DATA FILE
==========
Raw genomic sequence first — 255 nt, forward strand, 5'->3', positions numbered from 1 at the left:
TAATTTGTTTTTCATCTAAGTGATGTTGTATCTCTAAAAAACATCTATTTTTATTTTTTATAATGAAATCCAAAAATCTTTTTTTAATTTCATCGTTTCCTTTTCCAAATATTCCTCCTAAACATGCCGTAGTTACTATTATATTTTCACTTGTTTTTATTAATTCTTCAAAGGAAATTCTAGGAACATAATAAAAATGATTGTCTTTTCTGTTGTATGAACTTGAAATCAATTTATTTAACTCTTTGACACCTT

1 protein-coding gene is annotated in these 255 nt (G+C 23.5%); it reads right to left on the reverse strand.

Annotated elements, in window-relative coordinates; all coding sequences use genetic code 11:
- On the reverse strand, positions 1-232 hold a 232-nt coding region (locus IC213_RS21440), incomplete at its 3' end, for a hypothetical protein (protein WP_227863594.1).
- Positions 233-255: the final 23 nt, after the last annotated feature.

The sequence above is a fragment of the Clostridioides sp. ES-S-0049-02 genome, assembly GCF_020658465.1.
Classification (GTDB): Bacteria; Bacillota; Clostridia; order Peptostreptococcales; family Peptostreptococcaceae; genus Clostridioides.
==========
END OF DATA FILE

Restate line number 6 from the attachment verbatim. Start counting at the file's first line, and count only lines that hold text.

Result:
- Positions 233-255: the final 23 nt, after the last annotated feature.